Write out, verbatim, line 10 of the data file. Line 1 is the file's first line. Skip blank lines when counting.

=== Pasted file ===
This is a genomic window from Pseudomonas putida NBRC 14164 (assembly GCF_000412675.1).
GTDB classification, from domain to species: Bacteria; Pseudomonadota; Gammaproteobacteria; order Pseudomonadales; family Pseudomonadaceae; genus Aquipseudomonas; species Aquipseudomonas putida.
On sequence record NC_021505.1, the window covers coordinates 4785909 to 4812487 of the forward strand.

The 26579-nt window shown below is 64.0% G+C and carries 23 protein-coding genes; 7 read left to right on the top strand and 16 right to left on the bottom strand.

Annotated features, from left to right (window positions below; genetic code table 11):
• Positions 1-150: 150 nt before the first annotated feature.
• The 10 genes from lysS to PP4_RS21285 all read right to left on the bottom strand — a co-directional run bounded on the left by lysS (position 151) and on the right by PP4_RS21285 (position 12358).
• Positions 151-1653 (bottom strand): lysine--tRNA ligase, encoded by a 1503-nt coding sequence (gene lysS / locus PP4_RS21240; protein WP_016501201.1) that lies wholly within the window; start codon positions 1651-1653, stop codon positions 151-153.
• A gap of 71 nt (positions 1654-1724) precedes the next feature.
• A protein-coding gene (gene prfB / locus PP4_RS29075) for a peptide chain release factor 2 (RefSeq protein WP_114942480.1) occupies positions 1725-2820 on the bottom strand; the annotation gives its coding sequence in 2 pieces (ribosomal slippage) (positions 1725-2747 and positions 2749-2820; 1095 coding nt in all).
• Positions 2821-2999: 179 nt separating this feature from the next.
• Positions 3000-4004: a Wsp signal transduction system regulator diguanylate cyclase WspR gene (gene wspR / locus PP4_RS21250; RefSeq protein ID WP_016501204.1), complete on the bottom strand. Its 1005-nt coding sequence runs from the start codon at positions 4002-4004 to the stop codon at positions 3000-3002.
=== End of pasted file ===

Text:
• A protein-coding gene (gene prfB / locus PP4_RS29075) for a peptide chain release factor 2 (RefSeq protein WP_114942480.1) occupies positions 1725-2820 on the bottom strand; the annotation gives its coding sequence in 2 pieces (ribosomal slippage) (positions 1725-2747 and positions 2749-2820; 1095 coding nt in all).